Every employer has received one: the anonymous letter or email in which someone complains about one of your employees. How is an employer supposed to respond when faced with one of these complaints? This question was answered by New Jersey’s Appellate Division in the case of In The Matter of Paul Williams, Township of Lakewood, ____ N.J.Super ____ (App. Div.… Read More
In September 2015, we wrote about a New Jersey appellate court’s unpublished decision refusing to enforce an arbitration clause contained within the employer’s Employee Handbook, where the employer had included within its handbook a disclaimer notifying its employees that the handbook did not create a contract between them and the company. This month, in a decision approved for publication, another New Jersey Appellate Division decision on this same matter was issued, with the same result.… Read More
Norris McLaughlin & Marcus will be hosting a series of free breakfast seminars which will highlight timely legal developments and managerial concerns in labor and employment law. These seminars will provide crucial information for human resource professionals, business owners, and in-house lawyers responsible for employment law matters. HRCI and CLE credit is available. Click here to register.
Thursday, March 10, 2016
A detailed discussion on the following: a) policies needed to bring your handbook into compliance with recent changes in the law; b) the NLRB’s Guidelines on lawful handbook policies; and c) addressing handbook issues for multi-state employers.… Read More
With 2015 coming to an end, New Jersey employers must ready their businesses for the coming year. With this in mind, we have compiled the following information for New Jersey employers to consider as we enter 2016.
The New Jersey Department of Labor announced in September 2015 that the state minimum wage would remain the same. It currently stands at $8.38 per hour.
In the recent New Jersey Appellate Division decision C.M. v. Maiden Re Insurance Services, LLC, et al., A-2913-13T1 (App. Div., Sept. 18, 2015), the Court refused to enforce an arbitration clause contained within the employer’s employee handbook.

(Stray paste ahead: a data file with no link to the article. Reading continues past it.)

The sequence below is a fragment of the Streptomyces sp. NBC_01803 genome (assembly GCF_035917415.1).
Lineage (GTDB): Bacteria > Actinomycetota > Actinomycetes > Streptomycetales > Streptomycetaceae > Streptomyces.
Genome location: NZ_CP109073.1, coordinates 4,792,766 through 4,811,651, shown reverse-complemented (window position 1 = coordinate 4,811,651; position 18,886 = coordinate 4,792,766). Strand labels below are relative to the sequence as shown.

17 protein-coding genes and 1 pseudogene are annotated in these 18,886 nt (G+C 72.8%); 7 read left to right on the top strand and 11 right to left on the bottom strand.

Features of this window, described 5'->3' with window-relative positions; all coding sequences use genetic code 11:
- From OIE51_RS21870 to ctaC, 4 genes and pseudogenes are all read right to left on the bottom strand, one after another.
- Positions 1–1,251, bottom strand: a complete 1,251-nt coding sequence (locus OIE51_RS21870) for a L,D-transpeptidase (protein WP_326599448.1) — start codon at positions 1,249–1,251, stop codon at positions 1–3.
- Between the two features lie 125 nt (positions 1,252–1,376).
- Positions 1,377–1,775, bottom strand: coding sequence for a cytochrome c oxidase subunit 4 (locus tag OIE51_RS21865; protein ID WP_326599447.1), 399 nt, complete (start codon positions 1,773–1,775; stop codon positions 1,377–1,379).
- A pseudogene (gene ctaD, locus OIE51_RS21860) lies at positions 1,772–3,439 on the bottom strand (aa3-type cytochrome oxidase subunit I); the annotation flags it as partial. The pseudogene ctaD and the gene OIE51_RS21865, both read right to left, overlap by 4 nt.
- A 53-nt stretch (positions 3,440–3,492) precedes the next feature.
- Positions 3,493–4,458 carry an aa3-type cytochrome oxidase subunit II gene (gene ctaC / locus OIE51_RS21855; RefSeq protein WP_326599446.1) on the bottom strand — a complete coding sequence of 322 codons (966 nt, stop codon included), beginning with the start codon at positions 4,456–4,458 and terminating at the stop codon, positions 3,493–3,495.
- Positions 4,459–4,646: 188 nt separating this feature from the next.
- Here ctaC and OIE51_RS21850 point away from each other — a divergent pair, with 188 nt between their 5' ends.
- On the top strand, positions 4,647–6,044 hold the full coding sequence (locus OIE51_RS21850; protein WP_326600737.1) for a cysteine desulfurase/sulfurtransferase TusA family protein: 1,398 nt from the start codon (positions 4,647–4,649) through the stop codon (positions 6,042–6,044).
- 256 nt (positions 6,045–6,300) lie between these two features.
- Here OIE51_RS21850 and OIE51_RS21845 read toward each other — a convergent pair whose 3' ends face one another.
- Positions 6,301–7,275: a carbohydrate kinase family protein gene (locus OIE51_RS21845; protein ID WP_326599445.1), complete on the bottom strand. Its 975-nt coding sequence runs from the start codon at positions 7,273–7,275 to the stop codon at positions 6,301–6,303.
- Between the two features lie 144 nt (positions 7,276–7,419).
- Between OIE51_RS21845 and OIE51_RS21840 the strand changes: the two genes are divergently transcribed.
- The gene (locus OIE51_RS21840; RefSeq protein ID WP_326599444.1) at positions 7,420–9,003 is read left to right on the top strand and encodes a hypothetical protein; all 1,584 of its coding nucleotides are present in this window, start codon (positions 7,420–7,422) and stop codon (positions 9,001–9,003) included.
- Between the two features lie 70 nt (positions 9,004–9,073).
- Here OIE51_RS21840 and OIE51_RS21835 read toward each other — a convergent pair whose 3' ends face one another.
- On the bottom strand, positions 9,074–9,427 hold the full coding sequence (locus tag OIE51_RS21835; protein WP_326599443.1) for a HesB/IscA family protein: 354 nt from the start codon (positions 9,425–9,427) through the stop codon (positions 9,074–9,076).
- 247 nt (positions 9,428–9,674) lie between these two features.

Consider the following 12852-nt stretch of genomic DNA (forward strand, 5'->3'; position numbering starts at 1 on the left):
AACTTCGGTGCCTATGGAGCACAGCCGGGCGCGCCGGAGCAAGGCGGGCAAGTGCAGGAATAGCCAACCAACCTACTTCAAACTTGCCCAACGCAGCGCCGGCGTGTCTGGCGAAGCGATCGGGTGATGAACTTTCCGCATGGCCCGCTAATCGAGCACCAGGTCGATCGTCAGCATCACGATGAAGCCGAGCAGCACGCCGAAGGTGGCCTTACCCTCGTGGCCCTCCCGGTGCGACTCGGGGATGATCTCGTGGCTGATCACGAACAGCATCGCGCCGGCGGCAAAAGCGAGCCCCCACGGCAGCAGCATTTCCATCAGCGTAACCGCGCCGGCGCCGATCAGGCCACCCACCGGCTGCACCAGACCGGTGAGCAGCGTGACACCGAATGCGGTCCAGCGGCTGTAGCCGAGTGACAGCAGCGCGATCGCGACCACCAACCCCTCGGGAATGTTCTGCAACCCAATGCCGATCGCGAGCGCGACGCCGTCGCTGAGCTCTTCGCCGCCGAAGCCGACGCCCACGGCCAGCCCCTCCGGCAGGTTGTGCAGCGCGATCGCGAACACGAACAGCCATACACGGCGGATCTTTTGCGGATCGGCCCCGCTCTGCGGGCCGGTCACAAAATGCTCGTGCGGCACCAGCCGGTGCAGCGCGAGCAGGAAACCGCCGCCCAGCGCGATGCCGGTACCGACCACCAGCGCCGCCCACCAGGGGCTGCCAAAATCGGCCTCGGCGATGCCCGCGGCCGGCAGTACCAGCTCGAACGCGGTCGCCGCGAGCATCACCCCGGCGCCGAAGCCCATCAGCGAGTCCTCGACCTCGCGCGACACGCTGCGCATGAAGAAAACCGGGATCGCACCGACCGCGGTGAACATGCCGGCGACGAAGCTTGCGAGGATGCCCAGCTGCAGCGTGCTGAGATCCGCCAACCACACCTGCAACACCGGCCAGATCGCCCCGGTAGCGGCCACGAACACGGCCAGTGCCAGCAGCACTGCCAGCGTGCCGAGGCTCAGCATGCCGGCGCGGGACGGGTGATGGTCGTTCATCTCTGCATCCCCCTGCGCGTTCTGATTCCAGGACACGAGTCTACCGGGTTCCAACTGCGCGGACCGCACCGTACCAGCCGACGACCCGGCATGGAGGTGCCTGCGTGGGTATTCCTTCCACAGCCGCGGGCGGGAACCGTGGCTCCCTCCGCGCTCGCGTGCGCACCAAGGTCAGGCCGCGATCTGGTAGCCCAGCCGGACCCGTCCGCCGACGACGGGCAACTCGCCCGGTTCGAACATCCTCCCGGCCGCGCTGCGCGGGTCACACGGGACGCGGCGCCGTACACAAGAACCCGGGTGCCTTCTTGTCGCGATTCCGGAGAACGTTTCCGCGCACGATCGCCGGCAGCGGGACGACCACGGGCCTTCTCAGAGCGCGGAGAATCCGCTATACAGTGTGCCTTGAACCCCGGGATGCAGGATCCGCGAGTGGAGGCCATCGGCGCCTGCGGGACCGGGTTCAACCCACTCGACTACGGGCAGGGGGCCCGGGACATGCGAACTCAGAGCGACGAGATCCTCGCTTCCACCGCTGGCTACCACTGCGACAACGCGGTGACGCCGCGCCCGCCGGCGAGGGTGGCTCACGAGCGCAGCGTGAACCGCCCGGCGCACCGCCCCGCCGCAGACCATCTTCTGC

This case arose in the context of plaintiff’s claim under the New Jersey Law Against Discrimination, where the plaintiff claimed the defendant employer failed to reasonably accommodate her disability and ultimately terminated her employment based on that disability. … Read More
On September 17, 2015, New Jersey’s Appellate Division affirmed a lower court ruling that the Borgata Hotel Casino in Atlantic City did not discriminate against female employees by enforcing a personal appearance policy which, among other things, limited the amount of weight these employees could gain. In Schiavo v. Borgata Casino Hotel & Spa, A-5983-12T4 (App. Div. 2015), 21 women who were hired as “BorgataBabes” challenged Borgata’s personal appearance standard (PAS), claiming the PAS subjected them to gender stereotyping, sexual harassment and sex discrimination.… Read More
In a recent decision, the National Labor Relations Board significantly increased potential liability for employers. In the case of Browning-Ferris, the NLRB determined that a joint employment relationship existed if an employer could possibly exercise control over an employee at some future date.
Previously, a joint employment relationship occurred only if the entity exercised direct control over an individual. Given the recent NLRB decision, however, employers must reexamine their staffing, subcontractors and independent contractor relationships to determine if they may be exposed to potential liability.… Read More
Last month, the United States Department of Labor’s Wage and Hour Division (WHD) issued an Administrator’s Interpretation (AI) on the misclassification of independent contractors under the Fair Labor Standards Act (FLSA). In the AI, the WHD contends that “most workers are employees” under the FLSA’s “very broad definition of employment,” and that this intended scope must be considered when applying the “economic realities” factors to determine whether a worker is an independent contractor or an employee.… Read More
Earlier this year, we reported on The New Jersey Supreme Court’s decision in Aguas v. State of New Jersey, 220 N.J. 494 (2015), where the Court emphasized the importance of effective anti-harassment policies for employers seeking to defend against claims of harassment in the workplace. The Aguasdecision was recently applied by New Jersey’s Appellate Division in a case involving harassment claims made by a temporary employee.… Read More
On June 1, 2015, the Occupational Safety and Health Administration (“OSHA”) published a “Guide to Restroom Access for Transgender Workers.” A copy of the Guide can be found here. Under OSHA’s standards, employers are required to provide their employees prompt access to sanitary restroom facilities.
As gender identity is an intrinsic part of every person’s life, employees must be allowed “to work in a manner consistent with how they live the rest of their lives, based on their gender identity.” The Guide provides employers with best practices on policies that address the issue of bathroom access for transgender employees.… Read More